other people in the house… to see your friends,
catch up on the week. It’s a place where you can be who you are
and discover who you want to become. I think coming back home
is a very comfortable space. [ Lowell Housemaster ] This is really an attempt
to create a community within a college. This is what makes a Harvard education
very distinctive. [ Jeremy Narrating ] I was born
the middle child of Asian immigrants. I’ve always loved playing the drums. I was an editor of my high school newspaper. And I got a summer internship
working for a senator. Academics have always been
important to me. I graduated from Harvard
with a major in economics… and a minor in sociology. Harvard’s an amazing place
that let me explore everything… and the place where I learned
I could become anything: an economist, a politician… or even a professional basketball player. My name is Jeremy,
and I’m class of 2010. ♪♪ [ Rock ] [ Man ]
♪ Whoo-hoo ♪ ♪♪ [ Continues ] ♪ Whoo-hoo ♪ ♪♪ [ Continues ] ♪♪ [ Singing, Indistinct ] ♪♪ [ Ends ] My name is Lucerito Ortiz.
I’m from North Hills, California. My parents are
two of the hardest-working people. My dad works in gardening. My mom found work as a housekeeper. We have a big family. We have to find ways to save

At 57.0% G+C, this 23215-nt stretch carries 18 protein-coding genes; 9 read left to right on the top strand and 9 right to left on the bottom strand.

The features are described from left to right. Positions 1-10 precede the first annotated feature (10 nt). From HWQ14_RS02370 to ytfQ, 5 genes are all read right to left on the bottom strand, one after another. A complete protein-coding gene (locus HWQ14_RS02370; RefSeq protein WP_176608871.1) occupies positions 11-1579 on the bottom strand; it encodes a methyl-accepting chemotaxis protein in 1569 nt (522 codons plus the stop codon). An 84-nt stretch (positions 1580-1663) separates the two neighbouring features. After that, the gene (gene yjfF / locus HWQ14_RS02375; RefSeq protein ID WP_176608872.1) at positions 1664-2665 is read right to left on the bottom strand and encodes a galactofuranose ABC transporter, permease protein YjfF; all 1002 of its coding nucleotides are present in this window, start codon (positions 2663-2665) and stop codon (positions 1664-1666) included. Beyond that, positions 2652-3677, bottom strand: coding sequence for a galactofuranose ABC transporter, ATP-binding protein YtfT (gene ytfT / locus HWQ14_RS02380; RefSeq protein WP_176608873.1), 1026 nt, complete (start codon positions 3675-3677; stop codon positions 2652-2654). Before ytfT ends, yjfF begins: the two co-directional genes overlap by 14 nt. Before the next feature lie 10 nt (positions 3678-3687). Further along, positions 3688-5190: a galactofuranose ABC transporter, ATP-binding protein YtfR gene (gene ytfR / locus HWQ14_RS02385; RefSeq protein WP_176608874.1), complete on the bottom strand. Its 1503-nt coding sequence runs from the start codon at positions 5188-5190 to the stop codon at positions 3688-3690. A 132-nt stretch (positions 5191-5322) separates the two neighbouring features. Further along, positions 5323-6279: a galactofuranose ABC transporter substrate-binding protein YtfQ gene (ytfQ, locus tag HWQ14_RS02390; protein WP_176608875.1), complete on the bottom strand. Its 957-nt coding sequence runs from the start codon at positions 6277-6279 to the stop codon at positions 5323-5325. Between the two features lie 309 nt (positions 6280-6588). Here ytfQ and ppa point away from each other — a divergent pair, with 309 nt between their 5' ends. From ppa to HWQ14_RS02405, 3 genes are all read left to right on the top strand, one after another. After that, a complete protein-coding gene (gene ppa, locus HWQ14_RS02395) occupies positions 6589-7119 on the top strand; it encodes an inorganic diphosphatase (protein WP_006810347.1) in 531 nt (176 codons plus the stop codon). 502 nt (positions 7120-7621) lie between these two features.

as much as we can. I learned to sew. We have chickens, so that way
we don’t have to buy eggs. They’re very, very delicious.
Much better than store-bought eggs. And we cook at home.
It’s different ways to save money. They’ll sacrifice anything and everything
for their children… and they’ve worked incredibly hard
to get us to where we are. My daughter is a very, very
responsible person… and she loved school. But I ended up applying
sort of as a joke, as a dare. A couple of friends and I were
out on the track one day, just chatting. We just said–
We were laughing– “It would be so funny
if you applied to Harvard. We could frame your rejection letter.” One day, Lucerito called me… and she said,
“Mom, guess what.” The letter was there.
I was on the phone with my mom. I said, “Mom, hold on.” And then she said,
“Mom, I was accepted at Harvard.” I ran all over my house,
just yelling and screaming… and told my whole family… and we were all just in utter shock. My husband and I talked about,
“We don’t have the money.” I found out that for a family like ours… we wouldn’t have to worry
about affording Harvard. Harvard has such an amazing